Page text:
7. First evidence of pyrrolizidine alkaloid N-oxide-induced hepatic sinusoidal obstruction syndrome in humans.

    Science.gov (United States)

    Yang, Mengbi; Ruan, Jianqing; Gao, Hong; Li, Na; Ma, Jiang; Xue, Junyi; Ye, Yang; Fu, Peter Pi-Cheng; Wang, Jiyao; Lin, Ge

    2017-12-01

    Pyrrolizidine alkaloids (PAs) are among the most potent phytotoxins widely distributed in plant species around the world. PA is one of the major causes responsible for the development of hepatic sinusoidal obstruction syndrome (HSOS) and exerts hepatotoxicity via metabolic activation to form the reactive metabolites, which bind with cellular proteins to generate pyrrole-protein adducts, leading to hepatotoxicity. PA N-oxides coexist with their corresponding PAs in plants with varied quantities, sometimes even higher than that of PAs, but the toxicity of PA N-oxides remains unclear. The current study unequivocally identified PA N-oxides as the sole or predominant form of PAs in 18 Gynura segetum herbal samples ingested by patients with liver damage. For the first time, PA N-oxides were recorded to induce HSOS in human. PA N-oxide-induced hepatotoxicity was further confirmed on mice orally dosed of herbal extract containing 170 μmol PA N-oxides/kg/day, with its hepatotoxicity similar to but potency much lower than the corresponding PAs. Furthermore, toxicokinetic study after a single oral dose of senecionine N-oxide (55 μmol/kg) on rats revealed the toxic mechanism that PA N-oxides induced hepatotoxicity via their biotransformation to the corresponding PAs followed by the metabolic activation to form pyrrole-protein adducts. The remarkable differences in toxicokinetic profiles of PAs and PA N-oxides were found and attributed to their significantly different hepatotoxic potency. The findings of PA N-oxide-induced hepatotoxicity in humans and rodents suggested that the contents of both PAs and PA N-oxides present in herbs and foods should be regulated and controlled in use.

  8. Removing damped sinusoidal vibrations in adaptive optics systems using a DFT-based estimation method

    Science.gov (United States)

    Kania, Dariusz

    2017-06-01

    The problem of a vibrations rejection in adaptive optics systems is still present in publications. These undesirable signals emerge because of shaking the system structure, the tracking process, etc., and they usually are damped sinusoidal signals. There are some mechanical solutions to reduce the signals but they are not very effective. One of software solutions are very popular adaptive methods. An AVC (Adaptive Vibration Cancellation) method has been presented and developed in recent years. The method is based on the estimation of three vibrations parameters and values of frequency, amplitude and phase are essential to produce and adjust a proper signal to reduce or eliminate vibrations signals. This paper presents a fast (below 10 ms) and accurate estimation method of frequency, amplitude and phase of a multifrequency signal that can be used in the AVC method to increase the AO system performance. The method accuracy depends on several parameters: CiR - number of signal periods in a measurement window, N - number of samples in the FFT procedure, H - time window order, SNR, THD, b - number of A/D converter bits in a real time system, γ - the damping ratio of the tested signal, φ - the phase of the tested signal. Systematic errors increase when N, CiR, H decrease and when γ increases. The value of systematic error for γ = 0.1%, CiR = 1.1 and N = 32 is approximately 10^-4 Hz/Hz. This paper focuses on systematic errors of and effect of the signal phase and values of γ on the results.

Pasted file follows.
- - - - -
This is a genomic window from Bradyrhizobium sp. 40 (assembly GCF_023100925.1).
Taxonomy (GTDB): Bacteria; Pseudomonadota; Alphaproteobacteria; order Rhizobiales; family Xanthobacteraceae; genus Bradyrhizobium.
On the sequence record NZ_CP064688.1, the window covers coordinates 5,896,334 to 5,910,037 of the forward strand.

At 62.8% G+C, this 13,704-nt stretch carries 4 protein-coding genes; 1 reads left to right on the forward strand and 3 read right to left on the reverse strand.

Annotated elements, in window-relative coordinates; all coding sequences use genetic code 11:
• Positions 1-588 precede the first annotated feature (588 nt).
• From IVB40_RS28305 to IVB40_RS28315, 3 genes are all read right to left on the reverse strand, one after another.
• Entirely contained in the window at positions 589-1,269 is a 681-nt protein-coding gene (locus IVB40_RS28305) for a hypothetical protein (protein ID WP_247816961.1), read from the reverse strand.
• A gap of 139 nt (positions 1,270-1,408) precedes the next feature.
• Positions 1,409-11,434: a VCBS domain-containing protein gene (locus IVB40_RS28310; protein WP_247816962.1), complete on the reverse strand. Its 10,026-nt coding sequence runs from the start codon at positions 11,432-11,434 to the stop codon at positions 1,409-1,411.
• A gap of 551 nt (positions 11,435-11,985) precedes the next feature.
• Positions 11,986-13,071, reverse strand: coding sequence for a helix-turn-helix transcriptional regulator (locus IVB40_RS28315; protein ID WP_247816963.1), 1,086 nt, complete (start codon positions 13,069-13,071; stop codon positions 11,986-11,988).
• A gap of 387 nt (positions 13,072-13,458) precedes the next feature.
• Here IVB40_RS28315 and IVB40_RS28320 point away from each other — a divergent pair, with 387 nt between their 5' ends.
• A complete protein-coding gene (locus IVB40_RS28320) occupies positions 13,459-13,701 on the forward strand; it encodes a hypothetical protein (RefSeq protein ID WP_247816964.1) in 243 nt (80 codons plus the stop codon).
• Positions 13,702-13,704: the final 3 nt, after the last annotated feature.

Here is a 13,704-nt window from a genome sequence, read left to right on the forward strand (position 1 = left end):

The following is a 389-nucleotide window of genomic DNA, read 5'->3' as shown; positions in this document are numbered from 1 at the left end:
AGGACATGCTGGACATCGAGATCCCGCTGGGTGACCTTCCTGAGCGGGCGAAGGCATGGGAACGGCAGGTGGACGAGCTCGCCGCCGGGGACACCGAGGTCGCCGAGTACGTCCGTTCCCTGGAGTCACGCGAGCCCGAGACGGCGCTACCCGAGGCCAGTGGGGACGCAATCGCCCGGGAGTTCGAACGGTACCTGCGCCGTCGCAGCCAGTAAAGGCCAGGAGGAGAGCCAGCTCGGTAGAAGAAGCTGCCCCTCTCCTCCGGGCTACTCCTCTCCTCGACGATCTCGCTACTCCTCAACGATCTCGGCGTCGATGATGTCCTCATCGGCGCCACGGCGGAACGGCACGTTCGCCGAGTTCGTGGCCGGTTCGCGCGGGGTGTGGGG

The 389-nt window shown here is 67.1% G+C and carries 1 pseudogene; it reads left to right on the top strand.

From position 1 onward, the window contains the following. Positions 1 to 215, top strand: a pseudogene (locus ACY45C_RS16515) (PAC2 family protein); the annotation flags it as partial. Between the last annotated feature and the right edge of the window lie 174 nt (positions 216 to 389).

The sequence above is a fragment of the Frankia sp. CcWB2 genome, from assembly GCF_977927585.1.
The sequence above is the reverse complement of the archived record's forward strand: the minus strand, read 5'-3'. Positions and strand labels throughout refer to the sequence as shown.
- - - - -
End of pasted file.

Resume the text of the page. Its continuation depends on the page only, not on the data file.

9. Plasma waves

    CERN Document Server

    Swanson, DG

    1989-01-01

    Plasma Waves discusses the basic development and equations for the many aspects of plasma waves. The book is organized into two major parts, examining both linear and nonlinear plasma waves in the eight chapters it encompasses. After briefly discussing the properties and applications of plasma wave, the book goes on examining the wave types in a cold, magnetized plasma and the general forms of the dispersion relation that characterize the waves and label the various types of solutions. Chapters 3 and 4 analyze the acoustic phenomena through the fluid model of plasma and the kinetic effects. Th

  10. Electromagnetic trapping of neutral atoms

    International Nuclear Information System (INIS)

    Metcalf, H.J.

    1986-01-01

    Cooling and trapping of neutral atoms is a new branch of applied physics that has potential for application in many areas. The authors present an introduction to laser cooling and magnetic trapping. Some basic ideas and fundamental limitations are discussed, and the first successful experiments are reviewed. Trapping a neutral object depends on the interaction between an inhomogeneous electromagnetic field and a multiple moment that results in the exchange of kinetic for potential energy. In neutral atom traps, the potential energy must be stored as internal atomic energy, resulting in two immediate and extremely important consequences. First, the atomic energy levels will necessarily shift as the atoms move in the trap, and, second, practical traps for ground state neutral atoms atr necessarily very shallow compared to thermal energy. This small depth also dictates stringent vacuum requirements because a trapped atom cannot survive a single collision with a thermal energy background gas molecule. Neutral trapping, therefore, depends on substantial cooling of a thermal atomic sample and is inextricably connected with the cooling process